Glasgow-based researcher and writer, Rebecca Gordon-Nesbitt, is CCA’s Researcher-in-Residence during 2013. Against the backdrop of Derry~Londonderry’s incarnation as inaugural UK City of Culture, she intends to continue analysing notions of the ‘creative city’ and to give further thought to the social value of culture.
While working as a curator in the UK, Ireland and the Nordic countries, Gordon-Nesbitt began to examine the socio-economic infrastructures of the cultural field, increasingly using investigative methods to scrutinise the ways in which culture is managed and financed. In 2011, Stroom: The Centre for Art and Architecture in The Hague commissioned her to carry out a study of local cultural conditions in a national and international context. This prompted an interrogation of the creative city construct underwriting creative industries rhetoric, which exposed the iniquities upon which such concepts are founded. These ideas were expanded upon in a text for a forthcoming publication edited by artist-run Eastside Projects in Birmingham, and are used as the basis of research in the city of Derry.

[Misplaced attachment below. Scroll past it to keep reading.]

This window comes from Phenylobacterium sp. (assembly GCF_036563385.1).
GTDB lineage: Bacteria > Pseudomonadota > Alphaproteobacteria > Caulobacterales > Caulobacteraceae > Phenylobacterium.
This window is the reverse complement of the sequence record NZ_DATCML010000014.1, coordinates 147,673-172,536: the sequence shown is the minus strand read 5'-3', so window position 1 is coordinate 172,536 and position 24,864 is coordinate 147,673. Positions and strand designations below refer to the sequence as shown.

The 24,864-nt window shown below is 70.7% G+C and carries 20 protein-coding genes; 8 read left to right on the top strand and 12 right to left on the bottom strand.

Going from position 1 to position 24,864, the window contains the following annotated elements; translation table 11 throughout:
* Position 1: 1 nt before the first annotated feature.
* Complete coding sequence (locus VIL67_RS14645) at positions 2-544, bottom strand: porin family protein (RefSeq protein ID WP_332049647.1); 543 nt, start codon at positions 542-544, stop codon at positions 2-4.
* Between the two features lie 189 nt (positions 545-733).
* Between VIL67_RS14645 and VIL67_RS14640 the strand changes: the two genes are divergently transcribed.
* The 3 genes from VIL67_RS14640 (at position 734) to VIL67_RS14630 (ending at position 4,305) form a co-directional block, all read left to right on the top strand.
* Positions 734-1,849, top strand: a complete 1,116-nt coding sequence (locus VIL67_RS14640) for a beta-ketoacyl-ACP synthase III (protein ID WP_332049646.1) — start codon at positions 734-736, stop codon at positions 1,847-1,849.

As a counterpoint to the policies being developed in relation to European culture, Gordon-Nesbitt conducted doctoral research into the cultural policy of the Cuban Revolution, giving detailed consideration to the ways in which creative activity became valued as a form of social production. The UK government, the Arts and Humanities Research Council and many small arts organisations have recently made the case for a better understanding of the value of culture to society. During her time in Derry, Gordon-Nesbitt will begin to map the theoretical terrain for such a study, in an attempt to ensure that endemic inequalities are taken into account.